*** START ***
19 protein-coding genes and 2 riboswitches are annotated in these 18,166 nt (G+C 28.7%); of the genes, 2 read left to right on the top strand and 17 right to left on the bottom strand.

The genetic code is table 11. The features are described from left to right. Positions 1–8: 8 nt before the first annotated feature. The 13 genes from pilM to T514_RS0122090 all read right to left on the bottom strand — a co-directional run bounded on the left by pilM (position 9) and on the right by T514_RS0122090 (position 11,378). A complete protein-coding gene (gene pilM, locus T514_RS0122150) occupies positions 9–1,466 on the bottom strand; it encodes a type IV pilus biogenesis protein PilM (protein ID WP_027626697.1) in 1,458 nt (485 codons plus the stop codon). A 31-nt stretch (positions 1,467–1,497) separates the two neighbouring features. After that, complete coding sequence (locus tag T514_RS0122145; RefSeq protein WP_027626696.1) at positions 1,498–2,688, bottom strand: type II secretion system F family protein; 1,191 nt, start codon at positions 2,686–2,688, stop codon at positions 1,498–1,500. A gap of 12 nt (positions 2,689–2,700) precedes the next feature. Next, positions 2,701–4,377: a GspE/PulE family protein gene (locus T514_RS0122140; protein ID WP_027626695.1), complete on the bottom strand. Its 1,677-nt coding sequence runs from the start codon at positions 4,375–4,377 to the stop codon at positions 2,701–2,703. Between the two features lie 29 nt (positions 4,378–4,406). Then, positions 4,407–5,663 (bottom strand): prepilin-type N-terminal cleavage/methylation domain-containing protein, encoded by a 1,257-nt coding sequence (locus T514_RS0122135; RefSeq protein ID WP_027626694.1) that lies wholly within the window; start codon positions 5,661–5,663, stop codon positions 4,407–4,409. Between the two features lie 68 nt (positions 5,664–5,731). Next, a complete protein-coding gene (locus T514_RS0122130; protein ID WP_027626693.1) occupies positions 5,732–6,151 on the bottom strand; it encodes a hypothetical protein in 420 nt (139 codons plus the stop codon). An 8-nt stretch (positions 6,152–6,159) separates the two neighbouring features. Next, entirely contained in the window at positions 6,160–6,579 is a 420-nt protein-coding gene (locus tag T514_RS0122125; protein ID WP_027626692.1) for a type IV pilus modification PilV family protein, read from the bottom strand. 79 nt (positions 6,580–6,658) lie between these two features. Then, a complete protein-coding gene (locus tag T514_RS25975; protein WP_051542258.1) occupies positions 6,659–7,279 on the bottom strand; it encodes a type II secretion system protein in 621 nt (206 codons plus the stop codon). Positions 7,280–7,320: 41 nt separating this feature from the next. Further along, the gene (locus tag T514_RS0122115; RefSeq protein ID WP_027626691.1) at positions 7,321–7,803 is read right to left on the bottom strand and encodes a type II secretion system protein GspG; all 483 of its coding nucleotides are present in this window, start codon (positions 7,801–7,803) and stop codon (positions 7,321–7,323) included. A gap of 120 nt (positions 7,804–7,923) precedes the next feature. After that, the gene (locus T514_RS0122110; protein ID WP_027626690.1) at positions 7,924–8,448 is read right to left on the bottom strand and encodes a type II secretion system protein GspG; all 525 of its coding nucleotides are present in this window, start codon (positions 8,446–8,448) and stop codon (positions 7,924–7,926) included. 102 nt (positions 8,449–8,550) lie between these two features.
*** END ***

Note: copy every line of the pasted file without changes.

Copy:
19 protein-coding genes and 2 riboswitches are annotated in these 18,166 nt (G+C 28.7%); of the genes, 2 read left to right on the top strand and 17 right to left on the bottom strand.

The genetic code is table 11. The features are described from left to right. Positions 1–8: 8 nt before the first annotated feature. The 13 genes from pilM to T514_RS0122090 all read right to left on the bottom strand — a co-directional run bounded on the left by pilM (position 9) and on the right by T514_RS0122090 (position 11,378). A complete protein-coding gene (gene pilM, locus T514_RS0122150) occupies positions 9–1,466 on the bottom strand; it encodes a type IV pilus biogenesis protein PilM (protein ID WP_027626697.1) in 1,458 nt (485 codons plus the stop codon). A 31-nt stretch (positions 1,467–1,497) separates the two neighbouring features. After that, complete coding sequence (locus tag T514_RS0122145; RefSeq protein WP_027626696.1) at positions 1,498–2,688, bottom strand: type II secretion system F family protein; 1,191 nt, start codon at positions 2,686–2,688, stop codon at positions 1,498–1,500. A gap of 12 nt (positions 2,689–2,700) precedes the next feature. Next, positions 2,701–4,377: a GspE/PulE family protein gene (locus T514_RS0122140; protein ID WP_027626695.1), complete on the bottom strand. Its 1,677-nt coding sequence runs from the start codon at positions 4,375–4,377 to the stop codon at positions 2,701–2,703. Between the two features lie 29 nt (positions 4,378–4,406). Then, positions 4,407–5,663 (bottom strand): prepilin-type N-terminal cleavage/methylation domain-containing protein, encoded by a 1,257-nt coding sequence (locus T514_RS0122135; RefSeq protein ID WP_027626694.1) that lies wholly within the window; start codon positions 5,661–5,663, stop codon positions 4,407–4,409. Between the two features lie 68 nt (positions 5,664–5,731). Next, a complete protein-coding gene (locus T514_RS0122130; protein ID WP_027626693.1) occupies positions 5,732–6,151 on the bottom strand; it encodes a hypothetical protein in 420 nt (139 codons plus the stop codon). An 8-nt stretch (positions 6,152–6,159) separates the two neighbouring features. Next, entirely contained in the window at positions 6,160–6,579 is a 420-nt protein-coding gene (locus tag T514_RS0122125; protein ID WP_027626692.1) for a type IV pilus modification PilV family protein, read from the bottom strand. 79 nt (positions 6,580–6,658) lie between these two features. Then, a complete protein-coding gene (locus tag T514_RS25975; protein WP_051542258.1) occupies positions 6,659–7,279 on the bottom strand; it encodes a type II secretion system protein in 621 nt (206 codons plus the stop codon). Positions 7,280–7,320: 41 nt separating this feature from the next. Further along, the gene (locus tag T514_RS0122115; RefSeq protein ID WP_027626691.1) at positions 7,321–7,803 is read right to left on the bottom strand and encodes a type II secretion system protein GspG; all 483 of its coding nucleotides are present in this window, start codon (positions 7,801–7,803) and stop codon (positions 7,321–7,323) included. A gap of 120 nt (positions 7,804–7,923) precedes the next feature. After that, the gene (locus T514_RS0122110; protein ID WP_027626690.1) at positions 7,924–8,448 is read right to left on the bottom strand and encodes a type II secretion system protein GspG; all 525 of its coding nucleotides are present in this window, start codon (positions 8,446–8,448) and stop codon (positions 7,924–7,926) included. 102 nt (positions 8,449–8,550) lie between these two features.